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Hazardous Drug Safe Handling: An Expert Interview With Martha Polovich, MN, RN, AOCN


November 17, 2008 — Editor’s note: Eliminating exposure to hazardous drugs is an important safety goal, according to a presentation given at the Oncology Nursing Society (ONS) 9th Annual Institutes of Learning meeting, held from November 14 to November 16 in Seattle, Washington.

Health risks to nurses mixing and administering hazardous chemotherapeutic agents include acute symptoms and adverse reproductive outcomes.

To protect themselves from exposure, nurses can use several engineering controls that are currently available, including machines and equipment to isolate or contain hazardous drugs.

To learn more about safe handling of hazardous drugs, Medscape Nursing interviewed presenter Martha (Marty) Polovich, MN, RN, AOCN, associate director of clinical practice, Duke Oncology Network, Durham, North Carolina.

Medscape: What is the morbidity and mortality associated with handling of hazardous drugs?


Polovich: It’s important to remember that handling hazardous drugs (HDs) does not equal exposure.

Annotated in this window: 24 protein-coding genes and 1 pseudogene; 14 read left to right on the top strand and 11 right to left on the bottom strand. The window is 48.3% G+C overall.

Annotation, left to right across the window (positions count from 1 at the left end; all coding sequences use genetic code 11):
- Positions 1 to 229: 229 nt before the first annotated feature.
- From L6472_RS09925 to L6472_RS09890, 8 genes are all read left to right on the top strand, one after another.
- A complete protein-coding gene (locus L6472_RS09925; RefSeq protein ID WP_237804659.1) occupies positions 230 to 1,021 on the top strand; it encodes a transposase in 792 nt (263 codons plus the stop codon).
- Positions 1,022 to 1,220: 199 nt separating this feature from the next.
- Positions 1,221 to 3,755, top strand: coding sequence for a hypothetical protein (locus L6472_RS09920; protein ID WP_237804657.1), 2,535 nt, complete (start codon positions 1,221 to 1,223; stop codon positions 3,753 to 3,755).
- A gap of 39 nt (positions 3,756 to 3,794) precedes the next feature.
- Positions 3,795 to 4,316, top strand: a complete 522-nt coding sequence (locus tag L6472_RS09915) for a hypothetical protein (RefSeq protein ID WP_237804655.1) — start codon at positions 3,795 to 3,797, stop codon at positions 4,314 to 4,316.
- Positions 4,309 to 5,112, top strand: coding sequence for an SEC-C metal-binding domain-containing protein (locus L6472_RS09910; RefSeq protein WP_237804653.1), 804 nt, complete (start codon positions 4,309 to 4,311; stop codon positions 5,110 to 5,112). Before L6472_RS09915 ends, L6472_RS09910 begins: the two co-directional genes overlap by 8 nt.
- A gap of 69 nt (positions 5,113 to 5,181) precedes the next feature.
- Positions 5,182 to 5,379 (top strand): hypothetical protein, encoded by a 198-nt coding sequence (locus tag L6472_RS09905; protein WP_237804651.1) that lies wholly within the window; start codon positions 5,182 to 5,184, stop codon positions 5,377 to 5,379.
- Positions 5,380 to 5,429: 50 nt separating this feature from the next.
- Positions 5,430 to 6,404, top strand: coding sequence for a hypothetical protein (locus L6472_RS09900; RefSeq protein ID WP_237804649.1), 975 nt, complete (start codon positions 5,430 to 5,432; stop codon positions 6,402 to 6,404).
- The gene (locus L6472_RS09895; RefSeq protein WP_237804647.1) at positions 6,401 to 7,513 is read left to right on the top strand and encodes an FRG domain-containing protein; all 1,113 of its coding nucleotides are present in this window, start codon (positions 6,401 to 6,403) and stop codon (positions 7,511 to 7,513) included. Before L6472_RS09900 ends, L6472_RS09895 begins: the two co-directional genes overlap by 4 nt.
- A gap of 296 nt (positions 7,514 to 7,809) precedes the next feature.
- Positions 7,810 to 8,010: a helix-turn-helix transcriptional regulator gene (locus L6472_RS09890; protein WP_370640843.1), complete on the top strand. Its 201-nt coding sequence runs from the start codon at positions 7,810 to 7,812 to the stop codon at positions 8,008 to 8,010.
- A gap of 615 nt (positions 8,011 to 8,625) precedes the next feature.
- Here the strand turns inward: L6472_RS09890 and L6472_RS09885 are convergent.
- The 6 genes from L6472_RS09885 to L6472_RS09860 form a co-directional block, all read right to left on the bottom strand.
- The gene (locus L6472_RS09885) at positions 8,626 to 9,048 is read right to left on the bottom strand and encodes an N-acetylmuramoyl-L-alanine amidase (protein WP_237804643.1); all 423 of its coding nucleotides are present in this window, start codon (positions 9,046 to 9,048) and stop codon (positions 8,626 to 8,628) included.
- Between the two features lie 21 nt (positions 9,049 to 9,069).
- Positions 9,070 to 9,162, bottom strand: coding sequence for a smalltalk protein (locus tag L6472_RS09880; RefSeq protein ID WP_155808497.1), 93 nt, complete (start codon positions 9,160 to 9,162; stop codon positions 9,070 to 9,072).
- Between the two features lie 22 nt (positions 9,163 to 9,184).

However, handling does put nurses and other healthcare workers at risk for exposure, particularly when they fail to use safe handling precautions.

Exposure to [HDs] is associated with adverse health effects.

Acute symptoms have been reported in nurses and pharmacists who were occupationally exposed to HDs.

These include hair loss, abdominal pain, nasal sores, contact dermatitis, allergic reactions, skin injury, and eye injury.

Adverse reproductive outcomes [also] have been identified in nurses and pharmacists working with HDs, including miscarriage, spontaneous abortions, fetal abnormalities, infertility, longer time to conception, preterm labor, preterm births, and learning disabilities in offspring of nurses exposed during pregnancy.

Consistent with the carcinogenic potential of 23 chemotherapy agents, there is an increased risk of cancer among occupationally exposed pharmacy technicians and nurses.

One recent study found that exposed nurses were significantly more likely to report a cancer diagnosis than unexposed nurses, and the nurses’ age at cancer diagnosis was younger than expected.

Medscape: Why is it important for staff, for patients, and for others in the healthcare environment that exposure to HDs be reduced or eliminated?


Polovich: For patients with cancer, the benefits of treatment with chemotherapy outweigh the risks.

For healthcare workers, there are not benefits, just risk.

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